A large bundle obscured Ayesha’s face and muffled her voice. “Here you are Henry. Just handed in this morning.” She passed the rolled up duvet to Henry. The light was just good enough for him to make out the pattern on the cover. Trains. A distant memory woke. Thomas The Tank Engine. A child’s duvet, now being given to him, an old homeless man. It wouldn’t last long of course. The damp would get into it and make it useless as insulation, or the rats would start to gnaw through to get at the stuffing to drag away to their nests. He couldn’t guard it night and day, he knew.

“There’s a new girl, under the railway arches on Lacey Street.” Henry said between gulps of the scalding soup. He felt his belly begin to warm.

“How old?” Ayesha asked.

“No more than sixteen at a guess. Only just arrived by the look of her.”

“Thanks Henry. Stefan, we need to get over their before anyone finds her. Who knows….” She let the sentence finish in mid-air, not wanting to voice her fears for the new girl. The two hurried back to the van.

“Goodnight Henry.” Ayesha called over her shoulder. As the van bumped away Henry pulled the duvet tight around himself. Today was a good day, he thought as he closed his eyes.

*          *          *

The following night the van bumped its way back across the waste ground once again. Ayesha easily picked out the bundle of bedding that made up Henry’s home. Strange, she thought. There was no movement from him tonight. Her heart skipped a beat, fearing the worst. Her volunteer tonight was Maria, a student at one of the local colleges. They did Duke Of Edinburgh’s Award and charity work counted towards their credits. She wasn’t as enthusiastic about the assignment as some of the regular volunteers, but Ayesha was glad of the company and the girl had made an effort to try to mask her boredom.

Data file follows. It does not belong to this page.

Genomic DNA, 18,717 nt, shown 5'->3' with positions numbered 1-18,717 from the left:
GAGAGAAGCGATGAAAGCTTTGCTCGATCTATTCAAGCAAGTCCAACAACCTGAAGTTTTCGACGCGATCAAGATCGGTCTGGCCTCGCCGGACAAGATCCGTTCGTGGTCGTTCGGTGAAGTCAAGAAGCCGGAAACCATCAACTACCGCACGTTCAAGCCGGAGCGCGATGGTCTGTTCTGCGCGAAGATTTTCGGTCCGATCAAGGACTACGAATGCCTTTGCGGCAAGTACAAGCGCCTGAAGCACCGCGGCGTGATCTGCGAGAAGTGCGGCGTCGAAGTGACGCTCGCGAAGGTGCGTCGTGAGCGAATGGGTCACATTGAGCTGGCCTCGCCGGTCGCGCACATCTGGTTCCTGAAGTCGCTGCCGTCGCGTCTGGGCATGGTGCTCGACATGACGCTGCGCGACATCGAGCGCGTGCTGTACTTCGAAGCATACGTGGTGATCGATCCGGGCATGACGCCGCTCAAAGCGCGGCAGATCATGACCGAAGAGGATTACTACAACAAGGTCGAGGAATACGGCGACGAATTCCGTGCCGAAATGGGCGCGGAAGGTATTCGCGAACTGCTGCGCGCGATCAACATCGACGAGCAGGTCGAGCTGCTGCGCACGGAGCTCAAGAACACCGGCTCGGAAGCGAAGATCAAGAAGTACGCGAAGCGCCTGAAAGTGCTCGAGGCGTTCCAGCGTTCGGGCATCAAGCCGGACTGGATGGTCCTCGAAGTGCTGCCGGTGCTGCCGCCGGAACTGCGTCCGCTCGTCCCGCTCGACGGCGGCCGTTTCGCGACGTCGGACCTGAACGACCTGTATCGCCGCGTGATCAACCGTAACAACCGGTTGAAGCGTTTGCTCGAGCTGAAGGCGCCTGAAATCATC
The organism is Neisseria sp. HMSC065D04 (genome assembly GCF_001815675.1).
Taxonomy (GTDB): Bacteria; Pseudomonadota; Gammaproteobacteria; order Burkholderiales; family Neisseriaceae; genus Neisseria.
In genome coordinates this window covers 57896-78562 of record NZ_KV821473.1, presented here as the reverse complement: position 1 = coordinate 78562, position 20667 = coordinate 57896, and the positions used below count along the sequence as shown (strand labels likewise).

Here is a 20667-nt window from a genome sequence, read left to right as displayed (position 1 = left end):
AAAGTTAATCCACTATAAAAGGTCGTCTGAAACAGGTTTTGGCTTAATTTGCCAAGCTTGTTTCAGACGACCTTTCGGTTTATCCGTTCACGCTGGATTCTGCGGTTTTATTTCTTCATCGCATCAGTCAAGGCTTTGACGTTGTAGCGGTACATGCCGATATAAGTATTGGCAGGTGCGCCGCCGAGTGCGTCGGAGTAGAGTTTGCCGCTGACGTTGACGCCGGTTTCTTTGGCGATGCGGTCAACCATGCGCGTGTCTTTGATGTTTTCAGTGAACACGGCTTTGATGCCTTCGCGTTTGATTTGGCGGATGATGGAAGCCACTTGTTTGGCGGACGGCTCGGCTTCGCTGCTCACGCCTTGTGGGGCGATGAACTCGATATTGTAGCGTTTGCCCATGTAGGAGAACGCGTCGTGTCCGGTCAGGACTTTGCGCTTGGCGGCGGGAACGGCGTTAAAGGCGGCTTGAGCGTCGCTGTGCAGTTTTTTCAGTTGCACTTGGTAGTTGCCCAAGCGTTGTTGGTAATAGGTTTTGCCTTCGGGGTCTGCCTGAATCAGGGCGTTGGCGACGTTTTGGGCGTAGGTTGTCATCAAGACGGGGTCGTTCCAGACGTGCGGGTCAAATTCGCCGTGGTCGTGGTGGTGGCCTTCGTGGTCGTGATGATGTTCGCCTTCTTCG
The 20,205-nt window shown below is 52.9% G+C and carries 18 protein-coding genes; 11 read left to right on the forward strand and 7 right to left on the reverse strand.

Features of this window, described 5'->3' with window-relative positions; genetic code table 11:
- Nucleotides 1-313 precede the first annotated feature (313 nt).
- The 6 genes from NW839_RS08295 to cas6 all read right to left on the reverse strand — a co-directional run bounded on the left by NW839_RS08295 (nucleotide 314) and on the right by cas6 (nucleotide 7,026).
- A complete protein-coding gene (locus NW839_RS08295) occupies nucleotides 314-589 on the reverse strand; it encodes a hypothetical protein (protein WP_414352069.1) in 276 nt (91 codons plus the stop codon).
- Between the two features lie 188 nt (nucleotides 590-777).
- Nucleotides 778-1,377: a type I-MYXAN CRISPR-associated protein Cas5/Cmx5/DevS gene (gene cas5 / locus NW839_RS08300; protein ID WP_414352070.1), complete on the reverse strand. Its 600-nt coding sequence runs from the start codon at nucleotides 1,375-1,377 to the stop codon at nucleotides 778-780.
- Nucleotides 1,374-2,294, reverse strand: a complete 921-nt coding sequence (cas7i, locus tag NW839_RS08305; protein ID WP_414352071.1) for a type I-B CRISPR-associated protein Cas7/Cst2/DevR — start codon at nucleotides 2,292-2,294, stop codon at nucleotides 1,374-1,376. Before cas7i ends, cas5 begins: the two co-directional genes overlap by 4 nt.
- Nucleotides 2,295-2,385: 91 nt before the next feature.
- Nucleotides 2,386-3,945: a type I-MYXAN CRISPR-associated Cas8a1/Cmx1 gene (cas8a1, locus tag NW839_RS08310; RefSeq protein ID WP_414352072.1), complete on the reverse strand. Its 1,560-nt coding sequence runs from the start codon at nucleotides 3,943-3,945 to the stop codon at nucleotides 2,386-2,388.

“Stay here.” Ayesha commanded, the concern clear in her voice

“What’s the matter?” The girl sounded frightened.

“Probably nothing, but I want to make sure that Henry’s alright before you get out. You can bring the soup when I call.”

Ayesha kept the engine running to preserve the van’s battery. She knew she would need the power of its headlights. She pushed open the door and lowered herself to the ground, testing with her feet to make sure she wouldn’t stumble on a loose stone. She had been injured that way on previous nocturnal visits around her nightly route.

Ayesha reached back into the van for her medical bag and rested it on the driver’s seat while she groped inside for her head torch. Finding it she slipped the band over her head and clicked the switch. At last she was ready.

There was a scurrying and scrabbling from around where Henry lay. Another ominous sign. A long, low shape scuttled away into the deep shadows.

“Henry!” Ayesha called out. If he was just sleeping it wouldn’t do to get too close. He may have been drinking. He might lash out. Better to approach with caution she had learnt over the years. She called again, then took a cautious step towards him.